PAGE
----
Review: Skin Hunger by Kathleen Duey

The wizards had done this many times. It had become routine to them, watching boys die. (p. 352)

When an academic superstar tells you not once, but twice in one day how fabulous a book is, you take notice.

Skin Hunger by Kathleen Duey is absorbing, rich, compelling. I read it with almost the hunger one of the protagonist describes. I’d been told by the aforementioned academic that the story is about a boy who is taken to a magic academy, where the students do not eat until they are able to make food for themselves magically (i.e. they starve.), and that the story is also/really about living when you are rendered absolutely powerless.

I hadn’t been told how wonderful the story is. There are two protagonists, really: Hahp, the boy at the school, and Sadima, whom we meet first and who leaves her home farm to find other people who, like her, have magic. To find one other magician, actually, whom she met once and kinda fell in love with. The book jacket says as much so I don’t think I’m irreparably spoiling anything by saying that the chapters, which alternate between protagonists, are set a few hundred years apart, and that Sadima ends up working for the magician Hahp fears most.

That magician is named Somiss, by the way. He and Voldemort would be soulmates, if only both of them had enough of a soul left that being soulmates was possible. Or maybe Somiss is more like Valentine of the Shadowhunter books, or (SPOILER) the Mage of Carry On – a passionate reformer who seems reasonable, even noble, until you see beneath the surface.

The story beneath the story, though, isn’t only about surviving when you are stripped of agency and (frankly) expected to die; it is about the construction of history. I started marking with a sticky note every major passage on the history of the world, and what the book Hahp is given says of the world’s history. Here’s the result:

Skin Hunger by Kathlen Duey - notes
A few of the stickies are characters’ thoughts on what Somiss is doing or making other people do. But most of them? History.

Yeah. This book has a lot to say on the construction of history. Also on social change (or lack thereof?) and on power (see Corruption) and revolution. It is also a story of the disadvantages and advantages of poverty and wealth. Hahp’s roommate, Gerrard, grew up orphaned in the city slums; unlike the other boys, he never had the luxury of enough food or of paying attention to what he is eating longer than the time it takes to stuff in his mouth – although Gerrard knows how to live hungry, he is gravely disadvantaged at the magic required to make food. Nor are the practical details of the narrative neglected, such as the effects on one’s digestive system when all one eats is apples (hint: not pretty), and the need for shoes on cobbled streets. Most of the minor characters are neither heroes nor villains but inhabit that grey area in between; like living people, they are sometimes loving, sometimes unkind.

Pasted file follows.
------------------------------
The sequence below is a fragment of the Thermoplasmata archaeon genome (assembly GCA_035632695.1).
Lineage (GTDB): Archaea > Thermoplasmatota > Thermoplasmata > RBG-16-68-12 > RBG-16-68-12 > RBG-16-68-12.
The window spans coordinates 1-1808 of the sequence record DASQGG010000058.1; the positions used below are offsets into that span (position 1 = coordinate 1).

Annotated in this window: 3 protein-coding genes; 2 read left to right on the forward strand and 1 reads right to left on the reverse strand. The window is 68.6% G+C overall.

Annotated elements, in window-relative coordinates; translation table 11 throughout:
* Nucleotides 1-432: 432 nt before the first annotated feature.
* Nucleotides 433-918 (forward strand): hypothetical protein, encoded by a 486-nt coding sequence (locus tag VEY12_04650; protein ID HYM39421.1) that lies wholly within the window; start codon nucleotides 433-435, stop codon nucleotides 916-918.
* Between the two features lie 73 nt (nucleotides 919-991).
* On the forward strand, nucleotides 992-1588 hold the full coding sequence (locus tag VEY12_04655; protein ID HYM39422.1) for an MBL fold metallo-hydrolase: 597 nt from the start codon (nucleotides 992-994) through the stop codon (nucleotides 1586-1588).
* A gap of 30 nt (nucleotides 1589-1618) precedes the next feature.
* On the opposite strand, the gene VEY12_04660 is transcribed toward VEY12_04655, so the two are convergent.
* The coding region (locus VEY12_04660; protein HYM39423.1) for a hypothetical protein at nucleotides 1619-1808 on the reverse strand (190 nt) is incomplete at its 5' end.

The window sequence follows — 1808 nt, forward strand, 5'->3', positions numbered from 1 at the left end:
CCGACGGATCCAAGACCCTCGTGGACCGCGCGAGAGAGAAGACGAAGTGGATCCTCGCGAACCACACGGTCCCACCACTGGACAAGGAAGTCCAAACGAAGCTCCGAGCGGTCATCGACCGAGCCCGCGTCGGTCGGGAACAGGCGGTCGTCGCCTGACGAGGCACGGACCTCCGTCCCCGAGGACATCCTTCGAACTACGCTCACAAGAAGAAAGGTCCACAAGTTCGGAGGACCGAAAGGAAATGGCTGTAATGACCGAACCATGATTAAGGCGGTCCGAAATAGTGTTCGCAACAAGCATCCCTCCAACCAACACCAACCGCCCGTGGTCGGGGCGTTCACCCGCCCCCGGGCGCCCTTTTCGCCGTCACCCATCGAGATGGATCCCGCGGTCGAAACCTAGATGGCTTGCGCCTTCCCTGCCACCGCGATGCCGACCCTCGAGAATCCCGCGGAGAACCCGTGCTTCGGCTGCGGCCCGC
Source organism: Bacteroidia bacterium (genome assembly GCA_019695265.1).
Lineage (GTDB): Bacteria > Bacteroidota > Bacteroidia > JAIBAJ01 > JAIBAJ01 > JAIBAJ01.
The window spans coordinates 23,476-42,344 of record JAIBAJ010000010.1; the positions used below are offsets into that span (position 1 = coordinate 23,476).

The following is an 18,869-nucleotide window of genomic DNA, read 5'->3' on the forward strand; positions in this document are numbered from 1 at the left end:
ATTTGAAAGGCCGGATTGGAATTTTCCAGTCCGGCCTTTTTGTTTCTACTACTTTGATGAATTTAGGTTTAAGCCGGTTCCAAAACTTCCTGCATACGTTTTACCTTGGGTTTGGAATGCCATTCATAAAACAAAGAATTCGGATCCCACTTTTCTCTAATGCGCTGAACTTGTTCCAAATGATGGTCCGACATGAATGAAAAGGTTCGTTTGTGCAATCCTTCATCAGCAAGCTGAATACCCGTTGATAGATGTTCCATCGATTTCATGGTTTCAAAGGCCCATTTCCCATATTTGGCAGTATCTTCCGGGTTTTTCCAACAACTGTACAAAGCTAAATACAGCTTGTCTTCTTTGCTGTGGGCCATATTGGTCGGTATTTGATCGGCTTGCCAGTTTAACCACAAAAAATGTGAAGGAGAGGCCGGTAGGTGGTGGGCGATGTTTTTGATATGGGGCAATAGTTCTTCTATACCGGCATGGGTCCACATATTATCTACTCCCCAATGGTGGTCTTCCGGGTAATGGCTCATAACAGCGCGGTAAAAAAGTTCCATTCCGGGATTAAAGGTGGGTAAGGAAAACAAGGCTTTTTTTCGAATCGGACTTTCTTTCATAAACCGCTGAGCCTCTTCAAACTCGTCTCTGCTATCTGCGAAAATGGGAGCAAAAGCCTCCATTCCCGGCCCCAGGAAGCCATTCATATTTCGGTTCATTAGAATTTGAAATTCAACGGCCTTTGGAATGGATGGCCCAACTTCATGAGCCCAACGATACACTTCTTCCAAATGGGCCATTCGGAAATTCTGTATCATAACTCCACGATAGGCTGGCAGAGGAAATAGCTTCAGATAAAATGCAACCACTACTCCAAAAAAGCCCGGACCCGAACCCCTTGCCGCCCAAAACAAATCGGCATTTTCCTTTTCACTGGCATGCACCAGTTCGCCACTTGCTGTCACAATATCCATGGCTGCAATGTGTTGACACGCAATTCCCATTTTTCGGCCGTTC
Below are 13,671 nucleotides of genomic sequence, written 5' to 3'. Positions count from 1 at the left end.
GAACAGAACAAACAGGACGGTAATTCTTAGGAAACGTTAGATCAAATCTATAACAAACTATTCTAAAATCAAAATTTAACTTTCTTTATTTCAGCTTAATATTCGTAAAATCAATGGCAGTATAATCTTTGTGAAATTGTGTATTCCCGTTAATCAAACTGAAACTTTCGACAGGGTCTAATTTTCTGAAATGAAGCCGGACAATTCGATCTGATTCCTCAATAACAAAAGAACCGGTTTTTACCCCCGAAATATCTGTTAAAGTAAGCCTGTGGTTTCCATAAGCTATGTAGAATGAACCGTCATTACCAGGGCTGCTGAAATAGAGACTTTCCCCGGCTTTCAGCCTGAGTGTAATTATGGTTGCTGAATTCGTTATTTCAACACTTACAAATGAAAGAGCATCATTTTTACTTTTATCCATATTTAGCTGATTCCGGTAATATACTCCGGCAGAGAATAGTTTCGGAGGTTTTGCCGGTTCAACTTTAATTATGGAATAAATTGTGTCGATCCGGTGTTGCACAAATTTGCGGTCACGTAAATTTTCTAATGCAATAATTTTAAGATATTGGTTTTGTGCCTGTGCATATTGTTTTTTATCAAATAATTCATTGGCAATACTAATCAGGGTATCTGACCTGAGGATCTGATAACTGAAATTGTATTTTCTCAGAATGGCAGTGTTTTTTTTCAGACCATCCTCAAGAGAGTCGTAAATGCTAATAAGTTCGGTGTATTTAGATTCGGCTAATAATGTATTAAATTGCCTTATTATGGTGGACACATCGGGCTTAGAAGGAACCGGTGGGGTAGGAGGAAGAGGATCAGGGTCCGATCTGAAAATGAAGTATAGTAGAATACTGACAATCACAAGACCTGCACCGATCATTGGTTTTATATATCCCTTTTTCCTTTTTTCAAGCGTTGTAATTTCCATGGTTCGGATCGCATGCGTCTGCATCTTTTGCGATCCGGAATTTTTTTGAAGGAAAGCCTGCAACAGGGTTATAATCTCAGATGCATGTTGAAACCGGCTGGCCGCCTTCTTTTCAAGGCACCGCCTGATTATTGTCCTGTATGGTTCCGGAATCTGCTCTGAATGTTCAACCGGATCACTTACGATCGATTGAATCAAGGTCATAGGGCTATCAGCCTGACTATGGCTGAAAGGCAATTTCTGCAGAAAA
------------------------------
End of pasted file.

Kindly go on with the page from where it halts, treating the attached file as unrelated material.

Somiss was convinced he was working faster and better than he ever had, that hunger somehow improved his mind. It seemed crazy to [Sadima]. If hunger made people smarter, why couldn’t the street orphans find ways to live without having to beg and steal? (p. 204)

One warning: the book uses the term G****. The Roma are presented as people rather than as subservient and squalid Others, but the word itself is racist. The use fits the era of the story, but given that there are no other recognizable other lands/nations or peoples, I don’t see why that word couldn’t have been changed. This is significant flaw.

It is, however, the only problem. My sole other lament is that I don’t have the other second and third of this trilogy sitting on my desk as I type. (On the other hand, if they were, I’d be reading instead of writing.) The magic system is fascinatingly organic and I have a feeling the way magic works will continue to unfold in the second and maybe third books.

Highly recommended.

Sadima had heard of royalty in campfire tales, but in the stories they were almost always wicked. (p. 102)